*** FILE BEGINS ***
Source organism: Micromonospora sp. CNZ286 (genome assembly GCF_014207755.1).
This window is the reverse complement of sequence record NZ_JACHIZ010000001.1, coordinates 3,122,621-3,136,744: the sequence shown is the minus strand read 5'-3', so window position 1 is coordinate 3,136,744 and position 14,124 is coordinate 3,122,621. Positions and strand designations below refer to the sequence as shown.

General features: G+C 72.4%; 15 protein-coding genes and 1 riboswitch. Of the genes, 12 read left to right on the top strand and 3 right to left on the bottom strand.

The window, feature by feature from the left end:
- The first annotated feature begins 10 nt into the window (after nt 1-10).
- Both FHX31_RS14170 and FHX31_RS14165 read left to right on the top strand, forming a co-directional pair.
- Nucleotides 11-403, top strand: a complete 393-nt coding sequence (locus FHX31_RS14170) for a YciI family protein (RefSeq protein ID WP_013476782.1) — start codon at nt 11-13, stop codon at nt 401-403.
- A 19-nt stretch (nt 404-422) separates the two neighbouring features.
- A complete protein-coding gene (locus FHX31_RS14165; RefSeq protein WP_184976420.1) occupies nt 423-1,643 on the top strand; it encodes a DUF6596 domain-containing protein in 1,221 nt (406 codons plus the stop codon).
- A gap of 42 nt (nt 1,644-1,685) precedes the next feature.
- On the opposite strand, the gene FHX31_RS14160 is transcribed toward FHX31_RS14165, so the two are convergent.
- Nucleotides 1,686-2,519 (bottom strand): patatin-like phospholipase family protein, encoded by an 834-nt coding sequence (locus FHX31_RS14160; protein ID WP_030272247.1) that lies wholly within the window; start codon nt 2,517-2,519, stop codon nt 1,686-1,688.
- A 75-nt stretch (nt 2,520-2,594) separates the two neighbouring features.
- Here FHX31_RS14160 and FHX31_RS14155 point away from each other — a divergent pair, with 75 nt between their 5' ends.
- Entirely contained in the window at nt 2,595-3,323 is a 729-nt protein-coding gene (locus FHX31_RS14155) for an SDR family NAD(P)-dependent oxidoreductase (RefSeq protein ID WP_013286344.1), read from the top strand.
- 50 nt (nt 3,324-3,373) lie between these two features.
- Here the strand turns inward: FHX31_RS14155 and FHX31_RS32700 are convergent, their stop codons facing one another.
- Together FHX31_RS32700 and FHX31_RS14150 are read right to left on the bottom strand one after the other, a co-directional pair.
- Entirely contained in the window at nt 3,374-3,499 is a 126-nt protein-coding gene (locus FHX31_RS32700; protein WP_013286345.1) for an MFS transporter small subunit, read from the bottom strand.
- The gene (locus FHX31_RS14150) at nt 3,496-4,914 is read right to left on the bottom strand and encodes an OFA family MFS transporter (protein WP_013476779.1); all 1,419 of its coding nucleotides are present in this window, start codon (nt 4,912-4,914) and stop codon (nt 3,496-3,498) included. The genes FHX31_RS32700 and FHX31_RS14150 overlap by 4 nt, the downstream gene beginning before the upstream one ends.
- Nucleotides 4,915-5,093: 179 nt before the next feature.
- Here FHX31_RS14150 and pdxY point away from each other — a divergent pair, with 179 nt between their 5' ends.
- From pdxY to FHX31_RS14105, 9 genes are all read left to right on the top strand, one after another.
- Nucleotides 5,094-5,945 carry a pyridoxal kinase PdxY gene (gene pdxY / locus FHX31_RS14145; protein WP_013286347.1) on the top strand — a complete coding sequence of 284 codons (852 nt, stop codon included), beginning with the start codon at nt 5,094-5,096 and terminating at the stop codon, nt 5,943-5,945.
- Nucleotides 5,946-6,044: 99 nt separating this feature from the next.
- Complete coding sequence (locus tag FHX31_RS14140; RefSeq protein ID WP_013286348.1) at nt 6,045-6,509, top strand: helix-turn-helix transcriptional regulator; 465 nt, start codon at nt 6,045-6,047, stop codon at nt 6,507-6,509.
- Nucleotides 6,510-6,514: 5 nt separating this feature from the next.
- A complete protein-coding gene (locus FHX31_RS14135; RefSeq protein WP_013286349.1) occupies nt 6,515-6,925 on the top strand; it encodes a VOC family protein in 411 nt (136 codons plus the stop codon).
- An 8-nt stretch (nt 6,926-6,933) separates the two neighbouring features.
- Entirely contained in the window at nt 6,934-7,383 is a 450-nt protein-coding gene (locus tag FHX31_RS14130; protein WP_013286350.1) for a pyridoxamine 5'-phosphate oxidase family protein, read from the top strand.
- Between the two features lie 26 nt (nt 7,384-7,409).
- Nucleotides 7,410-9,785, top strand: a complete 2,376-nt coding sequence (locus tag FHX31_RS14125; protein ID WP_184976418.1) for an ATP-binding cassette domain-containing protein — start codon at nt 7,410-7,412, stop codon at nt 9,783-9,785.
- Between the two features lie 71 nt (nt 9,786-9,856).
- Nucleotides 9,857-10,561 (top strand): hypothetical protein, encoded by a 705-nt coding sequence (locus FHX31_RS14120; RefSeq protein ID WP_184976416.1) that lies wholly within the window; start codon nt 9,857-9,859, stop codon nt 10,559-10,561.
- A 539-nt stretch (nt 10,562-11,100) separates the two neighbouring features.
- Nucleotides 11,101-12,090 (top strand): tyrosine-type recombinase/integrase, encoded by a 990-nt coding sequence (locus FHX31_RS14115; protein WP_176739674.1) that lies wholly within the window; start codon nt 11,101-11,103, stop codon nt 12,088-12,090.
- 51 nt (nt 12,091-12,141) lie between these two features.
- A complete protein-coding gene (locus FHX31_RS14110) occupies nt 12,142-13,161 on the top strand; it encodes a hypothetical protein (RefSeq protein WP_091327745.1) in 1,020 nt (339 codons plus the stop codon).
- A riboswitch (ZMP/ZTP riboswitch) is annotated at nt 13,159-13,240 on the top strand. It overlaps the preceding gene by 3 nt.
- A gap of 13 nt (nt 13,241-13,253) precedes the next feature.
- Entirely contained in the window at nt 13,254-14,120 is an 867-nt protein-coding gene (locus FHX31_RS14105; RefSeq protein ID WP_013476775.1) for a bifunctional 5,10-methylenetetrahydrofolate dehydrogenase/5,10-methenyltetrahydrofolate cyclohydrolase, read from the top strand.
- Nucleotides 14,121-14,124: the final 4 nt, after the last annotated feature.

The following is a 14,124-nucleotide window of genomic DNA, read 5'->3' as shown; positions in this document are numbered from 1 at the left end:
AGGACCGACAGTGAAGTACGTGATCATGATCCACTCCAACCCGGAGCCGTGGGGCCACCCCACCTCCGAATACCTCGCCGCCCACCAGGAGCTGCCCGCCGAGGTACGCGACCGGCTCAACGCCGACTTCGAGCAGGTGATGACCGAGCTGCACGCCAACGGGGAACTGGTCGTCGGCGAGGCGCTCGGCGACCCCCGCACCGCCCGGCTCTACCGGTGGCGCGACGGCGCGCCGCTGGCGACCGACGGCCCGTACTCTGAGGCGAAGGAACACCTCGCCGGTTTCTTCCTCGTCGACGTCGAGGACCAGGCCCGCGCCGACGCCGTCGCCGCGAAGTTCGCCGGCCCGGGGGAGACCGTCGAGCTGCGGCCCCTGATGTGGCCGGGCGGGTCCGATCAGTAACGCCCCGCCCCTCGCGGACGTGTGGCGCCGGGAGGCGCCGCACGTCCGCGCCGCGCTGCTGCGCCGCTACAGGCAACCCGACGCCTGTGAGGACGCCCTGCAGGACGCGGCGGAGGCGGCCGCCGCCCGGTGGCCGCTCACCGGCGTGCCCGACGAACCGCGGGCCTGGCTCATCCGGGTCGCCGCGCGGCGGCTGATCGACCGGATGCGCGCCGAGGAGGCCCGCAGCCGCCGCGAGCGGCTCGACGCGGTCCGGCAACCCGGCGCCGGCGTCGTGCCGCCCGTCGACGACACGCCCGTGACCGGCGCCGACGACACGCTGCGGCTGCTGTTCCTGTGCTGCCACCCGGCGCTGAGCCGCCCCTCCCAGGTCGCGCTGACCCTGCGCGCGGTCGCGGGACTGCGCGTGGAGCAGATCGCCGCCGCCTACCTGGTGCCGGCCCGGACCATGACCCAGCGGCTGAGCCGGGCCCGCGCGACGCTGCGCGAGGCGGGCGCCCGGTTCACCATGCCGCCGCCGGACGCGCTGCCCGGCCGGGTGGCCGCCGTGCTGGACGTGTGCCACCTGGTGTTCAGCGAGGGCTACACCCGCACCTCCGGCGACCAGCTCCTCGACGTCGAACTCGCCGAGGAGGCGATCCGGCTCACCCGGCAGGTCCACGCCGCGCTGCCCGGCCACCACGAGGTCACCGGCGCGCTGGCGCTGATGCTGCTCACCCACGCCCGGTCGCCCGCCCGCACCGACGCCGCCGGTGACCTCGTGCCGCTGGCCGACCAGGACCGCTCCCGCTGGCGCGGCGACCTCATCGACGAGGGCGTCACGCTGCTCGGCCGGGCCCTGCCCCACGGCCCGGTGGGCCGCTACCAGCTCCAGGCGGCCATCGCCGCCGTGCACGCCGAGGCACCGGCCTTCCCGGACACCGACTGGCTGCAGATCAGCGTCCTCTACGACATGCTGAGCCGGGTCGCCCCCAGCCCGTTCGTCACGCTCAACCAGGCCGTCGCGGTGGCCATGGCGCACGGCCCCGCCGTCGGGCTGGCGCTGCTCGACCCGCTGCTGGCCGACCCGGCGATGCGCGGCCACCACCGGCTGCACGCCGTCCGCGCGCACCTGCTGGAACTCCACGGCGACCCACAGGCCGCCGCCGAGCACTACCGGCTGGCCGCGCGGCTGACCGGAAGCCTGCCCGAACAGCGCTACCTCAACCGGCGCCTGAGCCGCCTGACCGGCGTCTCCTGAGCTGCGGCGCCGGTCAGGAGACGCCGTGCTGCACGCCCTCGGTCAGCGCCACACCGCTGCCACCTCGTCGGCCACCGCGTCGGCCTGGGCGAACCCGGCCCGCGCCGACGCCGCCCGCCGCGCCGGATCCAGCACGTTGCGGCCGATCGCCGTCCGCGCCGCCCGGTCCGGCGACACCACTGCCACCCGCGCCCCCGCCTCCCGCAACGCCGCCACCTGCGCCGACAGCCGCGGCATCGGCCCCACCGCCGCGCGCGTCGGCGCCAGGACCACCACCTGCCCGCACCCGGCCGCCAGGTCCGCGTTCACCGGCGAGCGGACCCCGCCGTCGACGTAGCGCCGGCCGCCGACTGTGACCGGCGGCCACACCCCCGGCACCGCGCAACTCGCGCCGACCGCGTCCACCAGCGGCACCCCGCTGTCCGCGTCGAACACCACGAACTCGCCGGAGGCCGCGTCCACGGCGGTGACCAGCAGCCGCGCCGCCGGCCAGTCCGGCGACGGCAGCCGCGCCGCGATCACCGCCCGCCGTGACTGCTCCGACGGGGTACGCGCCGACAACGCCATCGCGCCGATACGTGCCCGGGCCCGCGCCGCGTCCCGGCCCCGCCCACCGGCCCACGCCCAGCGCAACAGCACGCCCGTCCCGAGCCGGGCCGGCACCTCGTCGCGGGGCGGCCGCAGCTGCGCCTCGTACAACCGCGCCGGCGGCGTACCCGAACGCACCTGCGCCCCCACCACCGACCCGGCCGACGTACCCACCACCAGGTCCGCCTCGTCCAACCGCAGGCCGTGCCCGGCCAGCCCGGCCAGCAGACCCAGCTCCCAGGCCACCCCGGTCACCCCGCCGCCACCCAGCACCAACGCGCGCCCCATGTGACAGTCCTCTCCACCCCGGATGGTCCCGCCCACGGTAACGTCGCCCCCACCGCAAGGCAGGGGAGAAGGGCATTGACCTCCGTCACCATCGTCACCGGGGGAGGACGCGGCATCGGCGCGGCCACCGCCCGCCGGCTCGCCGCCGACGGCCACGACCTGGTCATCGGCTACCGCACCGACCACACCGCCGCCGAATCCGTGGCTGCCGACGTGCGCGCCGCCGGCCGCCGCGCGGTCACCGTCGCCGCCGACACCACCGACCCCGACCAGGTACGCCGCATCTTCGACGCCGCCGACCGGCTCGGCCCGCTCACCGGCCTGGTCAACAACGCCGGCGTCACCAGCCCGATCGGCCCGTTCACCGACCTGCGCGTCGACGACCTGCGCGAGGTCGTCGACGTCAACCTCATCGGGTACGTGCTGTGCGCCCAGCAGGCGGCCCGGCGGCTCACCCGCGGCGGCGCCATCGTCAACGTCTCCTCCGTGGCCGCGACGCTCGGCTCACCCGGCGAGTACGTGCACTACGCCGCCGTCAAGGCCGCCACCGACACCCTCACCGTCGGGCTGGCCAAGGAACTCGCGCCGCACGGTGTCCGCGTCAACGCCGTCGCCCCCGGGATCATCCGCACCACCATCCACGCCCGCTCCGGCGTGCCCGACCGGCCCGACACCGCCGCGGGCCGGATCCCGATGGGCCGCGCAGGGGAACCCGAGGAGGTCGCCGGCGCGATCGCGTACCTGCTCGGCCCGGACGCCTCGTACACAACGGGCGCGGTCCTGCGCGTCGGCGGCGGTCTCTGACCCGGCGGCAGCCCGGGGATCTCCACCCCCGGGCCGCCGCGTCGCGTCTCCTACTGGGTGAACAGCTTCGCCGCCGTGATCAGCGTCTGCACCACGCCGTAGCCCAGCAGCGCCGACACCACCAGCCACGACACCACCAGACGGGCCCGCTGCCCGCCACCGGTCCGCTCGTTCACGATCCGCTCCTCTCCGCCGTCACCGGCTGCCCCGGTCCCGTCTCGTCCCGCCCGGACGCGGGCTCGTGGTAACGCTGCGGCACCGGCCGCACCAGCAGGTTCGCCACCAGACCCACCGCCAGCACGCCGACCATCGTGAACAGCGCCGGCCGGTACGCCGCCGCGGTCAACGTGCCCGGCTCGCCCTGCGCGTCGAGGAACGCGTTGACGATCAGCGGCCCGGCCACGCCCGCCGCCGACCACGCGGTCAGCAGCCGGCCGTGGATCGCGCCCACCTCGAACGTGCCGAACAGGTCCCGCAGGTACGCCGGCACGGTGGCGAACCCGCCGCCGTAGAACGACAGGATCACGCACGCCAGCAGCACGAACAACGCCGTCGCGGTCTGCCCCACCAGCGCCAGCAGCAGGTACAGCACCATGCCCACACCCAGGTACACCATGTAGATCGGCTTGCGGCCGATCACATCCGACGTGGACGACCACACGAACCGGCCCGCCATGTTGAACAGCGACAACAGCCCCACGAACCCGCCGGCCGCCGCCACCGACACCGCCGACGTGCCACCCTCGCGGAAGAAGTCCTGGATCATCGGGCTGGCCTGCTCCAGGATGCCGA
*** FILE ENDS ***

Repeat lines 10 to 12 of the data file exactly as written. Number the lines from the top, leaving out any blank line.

- A gap of 42 nt (nt 1,644-1,685) precedes the next feature.
- On the opposite strand, the gene FHX31_RS14160 is transcribed toward FHX31_RS14165, so the two are convergent.
- Nucleotides 1,686-2,519 (bottom strand): patatin-like phospholipase family protein, encoded by an 834-nt coding sequence (locus FHX31_RS14160; protein ID WP_030272247.1) that lies wholly within the window; start codon nt 2,517-2,519, stop codon nt 1,686-1,688.